Zhabdrung visited the place and subdued the demon, banishing her into the rock on the hill where the present Dzong is located. The Dzong was constructed enclosing the rock ensuring the imprisonment of the demon. Hence the Dzong derived its name as Simtokha from the word Sinmo Do Kha – the Dzong on top of the demon’s stomach.

Institute of Zorig Chusum

Commonly referred to as ‘the painting school’, Institute of Zorig Chusum is Bhutanese Government’s initiative to preserve local heritage and promote arts in the country. ‘Zorig Chusum’ means the Thirteen crafts and this institute offers four to six-year courses for students in Bhutan’s 13 traditional art forms including painting, carpentry, carving, sculpture, casting, blacksmithing, bamboo work, gold & silversmithing, weaving, embroidery, masonry, leather work and paper-making. The institute not only helps to preserve beautiful heritage but also equips future generations with skills and knowledge to keep heritage alive. On a visit, one can actually see students at work, producing intricate designs.

Folk Heritage Museum

This interesting museum is dedicated to connecting people to the Bhutanese rural past through exhibits, demonstration, educational programmes and documentation of rural life. The principal exhibit in the museum is a restored three-storey traditional building rammed with mud and timber, which dates back to mid-19th century. In order to present a typical Bhutanese rural setting and flavor, paddy, wheat and millet fields, a traditional watermill (with mill stones that date back more than 150 years), traditional style kitchen gardens with vegetables that were grown and consumed over hundred years, and the famous traditional hot stone bath complement the museum building and exhibitions within.

Changangkha Lhakhang

It is one of the oldest temples in the Thimphu valley, built in the 12th century on a site chosen by Lam Phajo Durgom Zhigpo, who came from Ralung, Tibet. The main chapel houses a unique statue of the seated Avalokiteshvara, the Buddha of Compassion. The other structure across the courtyard marked significantly with its grey, houses the protective deity.  The entire complex situated on a hillock offers a magnificent view of the Thimphu valley below.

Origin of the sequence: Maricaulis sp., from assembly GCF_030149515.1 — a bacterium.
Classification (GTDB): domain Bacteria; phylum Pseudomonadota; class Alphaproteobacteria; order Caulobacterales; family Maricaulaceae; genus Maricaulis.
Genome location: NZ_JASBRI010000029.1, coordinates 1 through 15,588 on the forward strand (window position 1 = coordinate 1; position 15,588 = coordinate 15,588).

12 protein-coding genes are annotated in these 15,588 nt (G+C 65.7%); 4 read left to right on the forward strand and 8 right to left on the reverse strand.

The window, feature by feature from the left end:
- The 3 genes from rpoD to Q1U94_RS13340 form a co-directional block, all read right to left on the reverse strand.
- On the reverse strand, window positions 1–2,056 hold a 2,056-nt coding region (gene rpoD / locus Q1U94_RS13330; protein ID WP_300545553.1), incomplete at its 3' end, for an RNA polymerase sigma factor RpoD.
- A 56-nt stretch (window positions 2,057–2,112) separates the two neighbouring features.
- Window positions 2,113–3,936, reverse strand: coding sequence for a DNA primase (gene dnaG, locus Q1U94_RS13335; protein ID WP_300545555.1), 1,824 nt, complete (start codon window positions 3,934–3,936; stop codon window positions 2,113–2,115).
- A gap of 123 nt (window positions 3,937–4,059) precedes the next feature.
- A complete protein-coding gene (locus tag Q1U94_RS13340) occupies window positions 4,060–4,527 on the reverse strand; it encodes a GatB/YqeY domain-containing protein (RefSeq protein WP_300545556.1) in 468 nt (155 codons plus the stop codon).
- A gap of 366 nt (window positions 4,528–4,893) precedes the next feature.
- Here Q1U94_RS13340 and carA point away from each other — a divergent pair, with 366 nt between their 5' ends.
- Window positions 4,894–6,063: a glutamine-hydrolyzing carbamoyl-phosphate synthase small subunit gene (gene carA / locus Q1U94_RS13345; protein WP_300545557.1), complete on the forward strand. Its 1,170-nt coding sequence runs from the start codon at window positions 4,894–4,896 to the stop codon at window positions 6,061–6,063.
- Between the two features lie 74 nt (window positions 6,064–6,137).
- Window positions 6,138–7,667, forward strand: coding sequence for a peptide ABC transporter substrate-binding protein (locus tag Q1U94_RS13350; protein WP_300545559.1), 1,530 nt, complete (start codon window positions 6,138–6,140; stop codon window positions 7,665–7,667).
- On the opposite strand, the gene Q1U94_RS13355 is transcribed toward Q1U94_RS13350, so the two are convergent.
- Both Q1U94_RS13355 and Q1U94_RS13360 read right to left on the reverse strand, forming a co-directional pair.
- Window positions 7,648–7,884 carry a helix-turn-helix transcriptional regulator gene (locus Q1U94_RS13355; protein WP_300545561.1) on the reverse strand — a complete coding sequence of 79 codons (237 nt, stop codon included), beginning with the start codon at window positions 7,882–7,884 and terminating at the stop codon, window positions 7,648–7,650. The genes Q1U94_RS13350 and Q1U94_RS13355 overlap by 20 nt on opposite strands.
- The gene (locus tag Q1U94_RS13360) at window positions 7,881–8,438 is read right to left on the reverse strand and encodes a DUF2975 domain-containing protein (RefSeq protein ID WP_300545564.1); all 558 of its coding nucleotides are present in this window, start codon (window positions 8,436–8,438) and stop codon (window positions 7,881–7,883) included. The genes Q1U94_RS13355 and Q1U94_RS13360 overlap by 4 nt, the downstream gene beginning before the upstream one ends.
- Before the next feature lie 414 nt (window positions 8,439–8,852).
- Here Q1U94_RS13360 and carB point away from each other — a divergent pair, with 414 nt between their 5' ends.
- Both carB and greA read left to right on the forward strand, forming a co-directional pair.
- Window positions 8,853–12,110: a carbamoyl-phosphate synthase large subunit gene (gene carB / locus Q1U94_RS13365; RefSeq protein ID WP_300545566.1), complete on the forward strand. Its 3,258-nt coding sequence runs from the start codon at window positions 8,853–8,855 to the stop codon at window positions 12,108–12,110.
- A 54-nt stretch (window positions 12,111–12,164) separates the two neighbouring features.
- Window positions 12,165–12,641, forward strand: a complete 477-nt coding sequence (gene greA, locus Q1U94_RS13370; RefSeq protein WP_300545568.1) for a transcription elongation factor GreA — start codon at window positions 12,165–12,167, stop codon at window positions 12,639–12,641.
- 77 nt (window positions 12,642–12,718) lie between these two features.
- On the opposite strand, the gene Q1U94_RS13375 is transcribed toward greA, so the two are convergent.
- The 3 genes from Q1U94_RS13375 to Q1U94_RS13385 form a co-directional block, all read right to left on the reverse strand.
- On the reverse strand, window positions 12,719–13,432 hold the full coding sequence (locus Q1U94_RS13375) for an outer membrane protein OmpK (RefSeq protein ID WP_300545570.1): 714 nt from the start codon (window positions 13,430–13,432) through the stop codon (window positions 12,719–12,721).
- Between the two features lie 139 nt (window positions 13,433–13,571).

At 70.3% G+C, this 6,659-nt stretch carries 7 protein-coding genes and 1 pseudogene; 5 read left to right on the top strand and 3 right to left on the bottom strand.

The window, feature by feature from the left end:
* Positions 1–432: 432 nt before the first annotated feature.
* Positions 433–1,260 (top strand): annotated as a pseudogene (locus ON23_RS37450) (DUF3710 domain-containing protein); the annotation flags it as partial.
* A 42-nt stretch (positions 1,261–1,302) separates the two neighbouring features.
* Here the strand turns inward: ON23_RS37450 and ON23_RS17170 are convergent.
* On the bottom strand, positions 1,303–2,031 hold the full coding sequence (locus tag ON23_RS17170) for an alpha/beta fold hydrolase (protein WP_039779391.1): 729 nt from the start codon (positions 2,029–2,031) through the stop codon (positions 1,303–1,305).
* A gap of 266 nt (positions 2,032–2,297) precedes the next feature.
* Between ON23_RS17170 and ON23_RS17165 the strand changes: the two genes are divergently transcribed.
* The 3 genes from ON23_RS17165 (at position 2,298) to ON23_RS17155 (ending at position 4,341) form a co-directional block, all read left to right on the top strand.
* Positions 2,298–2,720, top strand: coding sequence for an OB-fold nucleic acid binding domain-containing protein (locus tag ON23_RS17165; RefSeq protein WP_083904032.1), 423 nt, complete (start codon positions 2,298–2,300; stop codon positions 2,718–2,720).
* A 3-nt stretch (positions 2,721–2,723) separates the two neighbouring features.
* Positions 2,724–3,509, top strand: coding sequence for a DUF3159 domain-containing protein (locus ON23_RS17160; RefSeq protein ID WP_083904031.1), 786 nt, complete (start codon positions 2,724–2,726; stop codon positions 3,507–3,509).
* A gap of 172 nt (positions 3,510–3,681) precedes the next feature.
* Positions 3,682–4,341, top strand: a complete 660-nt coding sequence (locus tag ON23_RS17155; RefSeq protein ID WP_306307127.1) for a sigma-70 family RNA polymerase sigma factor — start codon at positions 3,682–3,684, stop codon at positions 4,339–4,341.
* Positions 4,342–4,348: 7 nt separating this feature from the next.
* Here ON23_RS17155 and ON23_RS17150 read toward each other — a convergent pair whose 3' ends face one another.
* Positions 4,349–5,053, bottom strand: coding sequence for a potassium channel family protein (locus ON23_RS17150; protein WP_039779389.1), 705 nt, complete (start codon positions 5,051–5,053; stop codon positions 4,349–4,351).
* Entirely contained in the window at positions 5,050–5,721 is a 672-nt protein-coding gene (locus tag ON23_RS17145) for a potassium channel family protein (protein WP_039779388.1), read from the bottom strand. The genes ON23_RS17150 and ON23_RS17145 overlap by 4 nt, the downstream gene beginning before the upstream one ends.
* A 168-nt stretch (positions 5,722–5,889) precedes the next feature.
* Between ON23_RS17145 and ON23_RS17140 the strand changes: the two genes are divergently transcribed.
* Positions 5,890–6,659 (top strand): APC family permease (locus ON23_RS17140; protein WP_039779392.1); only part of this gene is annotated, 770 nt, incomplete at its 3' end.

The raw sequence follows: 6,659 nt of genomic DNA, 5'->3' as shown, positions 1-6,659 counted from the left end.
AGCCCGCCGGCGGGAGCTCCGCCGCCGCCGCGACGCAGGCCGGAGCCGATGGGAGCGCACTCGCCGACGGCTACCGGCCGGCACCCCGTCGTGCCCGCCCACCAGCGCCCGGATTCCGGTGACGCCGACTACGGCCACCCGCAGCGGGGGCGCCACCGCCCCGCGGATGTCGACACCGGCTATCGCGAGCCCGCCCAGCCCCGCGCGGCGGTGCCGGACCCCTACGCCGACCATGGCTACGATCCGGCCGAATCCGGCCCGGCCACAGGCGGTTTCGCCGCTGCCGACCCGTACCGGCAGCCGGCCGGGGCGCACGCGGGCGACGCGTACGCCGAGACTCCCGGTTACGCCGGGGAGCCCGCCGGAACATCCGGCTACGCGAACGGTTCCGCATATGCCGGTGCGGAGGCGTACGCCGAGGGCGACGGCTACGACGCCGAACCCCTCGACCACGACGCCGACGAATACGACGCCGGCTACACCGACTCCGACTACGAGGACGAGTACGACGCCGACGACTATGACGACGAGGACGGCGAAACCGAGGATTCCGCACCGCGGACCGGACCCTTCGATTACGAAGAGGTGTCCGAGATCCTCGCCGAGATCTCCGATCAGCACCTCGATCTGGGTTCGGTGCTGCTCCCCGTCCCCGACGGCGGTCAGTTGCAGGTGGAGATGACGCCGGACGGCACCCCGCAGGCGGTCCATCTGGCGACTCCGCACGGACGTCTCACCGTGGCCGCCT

Pangri Zampa Lhakhang

Located at Dechenchholing towards north of Thimphu, Pangri Zampa is national centre of traditional astrology. Bhutanese parents also visit this lhakhang for getting auspicious names and blessings for their newborns. Built in 16th century, Lhakhang consists of two temples while the two huge cypress trees in front of the complex are said to be the biggest in the country. Temple site is extremely calm, peaceful and travelers would love to spend time here listening stories and anecdote from one of the monks. The young monks dedicate six or more years to get trained here in various areas of traditional astrology before moving to either teaching or meditation.

Drubthob Goemba (Zilukha Nunnery)

Perched on a promontory, overlooking picturesque Trashichhoedzong and Golf course, it is the only nunnery in capital known as Zilukha Anim Dratsang. It once belonged to the Drubthob (Realized one) Thang Thong Gyalpo, often referred to as The King of the open field (In the early 15th century with his multiple talents he popularly became the Leonardo da Vinci of the Great Himalayas).Visitors may interact here with some of the nuns who have devoted their life to spirituality and Buddhism.

Centennial Farmers’ Market

Located below the main town, near the Wang Chhu river, this weekend market is the largest domestic market for farmers in Bhutan. Farmers from all over the country come to sell their farm products in this market. With its wide assortment of fresh and organic produce, this has become a favourite spot for tourists and a recreational place for people from all walks of life. Across a cantilever footbridge, Kuendeyling Bazaam, to the west bank is a collection of stalls selling clothing, textiles and handicrafts.

Changlimithang Ground

This is the site of an historic battle fought in 1885, which gave virtual control of the whole country to the first King, Ugen Wangchuk, thus leading to the unification of the country. Today it is the venue for archery competitions and soccer matches along with important celebrations like the National day. The Royal pavilion is a fine example of Bhutanese architecture built by the late Zori Lopon, one of the foremost master builders of the country.

BBS Tower

This tower located on a hill northeast of Motithang, provides opportunity to enjoy fascinating view of Thimphu valley. It is one of the favourite places frequently visited by locals for enjoying the serene environment and for relaxation. On a clear day, one can see the ubiquitous prayer flags fluttering on the hills and lovely landscape of Thimphu valley.